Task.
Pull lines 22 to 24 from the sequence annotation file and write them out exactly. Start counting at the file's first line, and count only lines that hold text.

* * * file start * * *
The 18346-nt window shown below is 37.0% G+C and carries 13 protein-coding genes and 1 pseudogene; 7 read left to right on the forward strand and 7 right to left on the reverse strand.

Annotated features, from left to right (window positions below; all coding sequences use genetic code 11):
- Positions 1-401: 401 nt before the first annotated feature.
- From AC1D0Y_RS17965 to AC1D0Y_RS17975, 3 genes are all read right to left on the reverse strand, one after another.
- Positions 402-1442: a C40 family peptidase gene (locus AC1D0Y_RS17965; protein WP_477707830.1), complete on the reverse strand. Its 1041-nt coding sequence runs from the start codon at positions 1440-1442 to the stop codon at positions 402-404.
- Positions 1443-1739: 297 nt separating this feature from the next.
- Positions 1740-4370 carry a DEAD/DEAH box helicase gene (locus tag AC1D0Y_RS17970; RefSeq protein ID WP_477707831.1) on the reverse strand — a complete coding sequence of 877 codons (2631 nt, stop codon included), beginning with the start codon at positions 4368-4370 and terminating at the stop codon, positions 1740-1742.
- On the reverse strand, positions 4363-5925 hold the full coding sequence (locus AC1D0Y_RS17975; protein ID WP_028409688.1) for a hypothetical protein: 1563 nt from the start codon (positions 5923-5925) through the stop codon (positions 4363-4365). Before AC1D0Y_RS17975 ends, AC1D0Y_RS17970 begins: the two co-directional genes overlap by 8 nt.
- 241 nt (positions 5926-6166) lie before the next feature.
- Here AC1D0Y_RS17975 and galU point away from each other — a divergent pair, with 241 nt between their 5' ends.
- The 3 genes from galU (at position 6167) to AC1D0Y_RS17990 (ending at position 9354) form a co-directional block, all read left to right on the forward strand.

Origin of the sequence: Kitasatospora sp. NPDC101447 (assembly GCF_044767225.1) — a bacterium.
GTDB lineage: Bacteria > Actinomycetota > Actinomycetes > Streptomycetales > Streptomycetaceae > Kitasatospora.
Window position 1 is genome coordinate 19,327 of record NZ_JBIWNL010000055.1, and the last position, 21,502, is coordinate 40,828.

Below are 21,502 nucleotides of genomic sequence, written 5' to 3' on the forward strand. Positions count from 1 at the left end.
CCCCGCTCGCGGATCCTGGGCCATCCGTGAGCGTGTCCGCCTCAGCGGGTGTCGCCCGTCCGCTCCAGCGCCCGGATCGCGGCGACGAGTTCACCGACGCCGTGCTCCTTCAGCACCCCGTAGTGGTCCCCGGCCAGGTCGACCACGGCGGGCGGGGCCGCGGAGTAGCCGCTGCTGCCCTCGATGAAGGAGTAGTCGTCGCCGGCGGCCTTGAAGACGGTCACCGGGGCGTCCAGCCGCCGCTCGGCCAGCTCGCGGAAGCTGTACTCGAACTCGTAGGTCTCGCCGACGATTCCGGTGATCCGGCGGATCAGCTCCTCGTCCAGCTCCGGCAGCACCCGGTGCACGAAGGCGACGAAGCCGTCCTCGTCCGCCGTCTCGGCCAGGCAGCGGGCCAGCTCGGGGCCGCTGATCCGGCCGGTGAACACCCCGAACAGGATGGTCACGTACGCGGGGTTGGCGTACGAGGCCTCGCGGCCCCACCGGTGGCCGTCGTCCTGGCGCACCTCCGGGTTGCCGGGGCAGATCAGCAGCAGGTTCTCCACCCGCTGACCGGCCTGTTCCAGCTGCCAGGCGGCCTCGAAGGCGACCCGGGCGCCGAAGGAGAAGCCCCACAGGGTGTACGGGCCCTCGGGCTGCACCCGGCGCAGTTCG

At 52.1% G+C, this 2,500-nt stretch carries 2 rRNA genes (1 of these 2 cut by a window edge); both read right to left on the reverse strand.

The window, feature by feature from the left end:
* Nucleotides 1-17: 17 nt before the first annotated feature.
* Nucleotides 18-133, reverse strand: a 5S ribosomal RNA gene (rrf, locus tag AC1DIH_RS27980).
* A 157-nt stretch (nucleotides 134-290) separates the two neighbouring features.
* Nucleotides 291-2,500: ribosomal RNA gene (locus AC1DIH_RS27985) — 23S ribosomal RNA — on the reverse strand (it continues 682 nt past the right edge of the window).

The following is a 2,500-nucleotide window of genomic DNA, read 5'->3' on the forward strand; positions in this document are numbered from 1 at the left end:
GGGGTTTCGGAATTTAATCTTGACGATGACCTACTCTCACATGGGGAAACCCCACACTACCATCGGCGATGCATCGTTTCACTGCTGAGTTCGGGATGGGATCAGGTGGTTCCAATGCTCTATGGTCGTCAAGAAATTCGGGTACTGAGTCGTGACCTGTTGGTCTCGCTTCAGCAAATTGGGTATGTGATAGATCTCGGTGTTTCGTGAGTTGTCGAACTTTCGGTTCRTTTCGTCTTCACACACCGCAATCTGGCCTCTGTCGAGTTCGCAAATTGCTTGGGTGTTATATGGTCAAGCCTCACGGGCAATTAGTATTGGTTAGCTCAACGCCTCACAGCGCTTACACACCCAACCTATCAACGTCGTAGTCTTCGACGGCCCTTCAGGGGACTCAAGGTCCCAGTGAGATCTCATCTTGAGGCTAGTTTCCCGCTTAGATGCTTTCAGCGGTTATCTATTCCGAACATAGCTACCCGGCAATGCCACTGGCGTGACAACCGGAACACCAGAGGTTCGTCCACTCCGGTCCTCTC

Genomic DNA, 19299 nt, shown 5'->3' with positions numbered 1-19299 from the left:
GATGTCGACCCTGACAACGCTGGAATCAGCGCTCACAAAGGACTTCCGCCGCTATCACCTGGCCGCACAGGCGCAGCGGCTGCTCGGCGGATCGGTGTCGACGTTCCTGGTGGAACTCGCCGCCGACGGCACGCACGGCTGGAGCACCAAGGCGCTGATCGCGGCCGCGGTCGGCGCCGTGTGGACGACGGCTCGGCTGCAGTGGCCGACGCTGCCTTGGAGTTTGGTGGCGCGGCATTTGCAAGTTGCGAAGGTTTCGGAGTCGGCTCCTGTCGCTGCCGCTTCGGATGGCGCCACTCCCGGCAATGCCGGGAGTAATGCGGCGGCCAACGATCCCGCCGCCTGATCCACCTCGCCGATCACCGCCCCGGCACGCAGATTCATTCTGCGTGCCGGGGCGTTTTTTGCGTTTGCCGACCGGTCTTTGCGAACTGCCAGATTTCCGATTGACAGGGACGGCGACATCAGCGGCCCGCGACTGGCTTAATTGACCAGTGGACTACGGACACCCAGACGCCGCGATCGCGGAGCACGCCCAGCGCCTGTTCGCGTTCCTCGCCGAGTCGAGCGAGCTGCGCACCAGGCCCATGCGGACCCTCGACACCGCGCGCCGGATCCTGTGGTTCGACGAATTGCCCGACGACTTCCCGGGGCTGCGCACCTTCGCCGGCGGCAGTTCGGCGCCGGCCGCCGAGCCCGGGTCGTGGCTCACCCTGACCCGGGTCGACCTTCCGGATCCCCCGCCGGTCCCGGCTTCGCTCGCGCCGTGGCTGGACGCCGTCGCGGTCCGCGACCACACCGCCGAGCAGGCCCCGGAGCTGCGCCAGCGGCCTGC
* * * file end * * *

* Nucleotides 291-2,500: ribosomal RNA gene (locus AC1DIH_RS27985) — 23S ribosomal RNA — on the reverse strand (it continues 682 nt past the right edge of the window).

The following is a 2,500-nucleotide window of genomic DNA, read 5'->3' on the forward strand; positions in this document are numbered from 1 at the left end:
GGGGTTTCGGAATTTAATCTTGACGATGACCTACTCTCACATGGGGAAACCCCACACTACCATCGGCGATGCATCGTTTCACTGCTGAGTTCGGGATGGGATCAGGTGGTTCCAATGCTCTATGGTCGTCAAGAAATTCGGGTACTGAGTCGTGACCTGTTGGTCTCGCTTCAGCAAATTGGGTATGTGATAGATCTCGGTGTTTCGTGAGTTGTCGAACTTTCGGTTCRTTTCGTCTTCACACACCGCAATCTGGCCTCTGTCGAGTTCGCAAATTGCTTGGGTGTTATATGGTCAAGCCTCACGGGCAATTAGTATTGGTTAGCTCAACGCCTCACAGCGCTTACACACCCAACCTATCAACGTCGTAGTCTTCGACGGCCCTTCAGGGGACTCAAGGTCCCAGTGAGATCTCATCTTGAGGCTAGTTTCCCGCTTAGATGCTTTCAGCGGTTATCTATTCCGAACATAGCTACCCGGCAATGCCACTGGCGTGACAACCGGAACACCAGAGGTTCGTCCACTCCGGTCCTCTC